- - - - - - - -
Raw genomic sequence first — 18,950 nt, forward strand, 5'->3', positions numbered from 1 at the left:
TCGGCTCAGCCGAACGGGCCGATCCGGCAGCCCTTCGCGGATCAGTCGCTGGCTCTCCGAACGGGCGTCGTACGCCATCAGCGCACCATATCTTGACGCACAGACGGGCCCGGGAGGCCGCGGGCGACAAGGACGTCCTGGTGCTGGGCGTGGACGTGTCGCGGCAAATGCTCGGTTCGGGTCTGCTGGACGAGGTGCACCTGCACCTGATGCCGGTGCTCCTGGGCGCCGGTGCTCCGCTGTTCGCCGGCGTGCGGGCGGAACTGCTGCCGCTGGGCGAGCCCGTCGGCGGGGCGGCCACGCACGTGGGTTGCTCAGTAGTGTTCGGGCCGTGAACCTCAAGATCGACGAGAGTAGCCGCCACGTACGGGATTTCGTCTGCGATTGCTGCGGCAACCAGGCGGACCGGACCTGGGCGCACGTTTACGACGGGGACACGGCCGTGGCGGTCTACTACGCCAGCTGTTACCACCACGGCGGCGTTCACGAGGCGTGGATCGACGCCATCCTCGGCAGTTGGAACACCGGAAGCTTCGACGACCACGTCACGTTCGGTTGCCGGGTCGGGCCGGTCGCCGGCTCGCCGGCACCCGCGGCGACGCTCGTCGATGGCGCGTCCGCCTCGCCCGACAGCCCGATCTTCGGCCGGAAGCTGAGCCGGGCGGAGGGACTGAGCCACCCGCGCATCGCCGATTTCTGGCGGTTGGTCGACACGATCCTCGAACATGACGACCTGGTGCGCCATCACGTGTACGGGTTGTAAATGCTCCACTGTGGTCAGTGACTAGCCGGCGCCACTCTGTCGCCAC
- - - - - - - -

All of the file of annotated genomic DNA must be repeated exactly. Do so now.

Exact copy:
Raw genomic sequence first — 18,950 nt, forward strand, 5'->3', positions numbered from 1 at the left:
TCGGCTCAGCCGAACGGGCCGATCCGGCAGCCCTTCGCGGATCAGTCGCTGGCTCTCCGAACGGGCGTCGTACGCCATCAGCGCACCATATCTTGACGCACAGACGGGCCCGGGAGGCCGCGGGCGACAAGGACGTCCTGGTGCTGGGCGTGGACGTGTCGCGGCAAATGCTCGGTTCGGGTCTGCTGGACGAGGTGCACCTGCACCTGATGCCGGTGCTCCTGGGCGCCGGTGCTCCGCTGTTCGCCGGCGTGCGGGCGGAACTGCTGCCGCTGGGCGAGCCCGTCGGCGGGGCGGCCACGCACGTGGGTTGCTCAGTAGTGTTCGGGCCGTGAACCTCAAGATCGACGAGAGTAGCCGCCACGTACGGGATTTCGTCTGCGATTGCTGCGGCAACCAGGCGGACCGGACCTGGGCGCACGTTTACGACGGGGACACGGCCGTGGCGGTCTACTACGCCAGCTGTTACCACCACGGCGGCGTTCACGAGGCGTGGATCGACGCCATCCTCGGCAGTTGGAACACCGGAAGCTTCGACGACCACGTCACGTTCGGTTGCCGGGTCGGGCCGGTCGCCGGCTCGCCGGCACCCGCGGCGACGCTCGTCGATGGCGCGTCCGCCTCGCCCGACAGCCCGATCTTCGGCCGGAAGCTGAGCCGGGCGGAGGGACTGAGCCACCCGCGCATCGCCGATTTCTGGCGGTTGGTCGACACGATCCTCGAACATGACGACCTGGTGCGCCATCACGTGTACGGGTTGTAAATGCTCCACTGTGGTCAGTGACTAGCCGGCGCCACTCTGTCGCCAC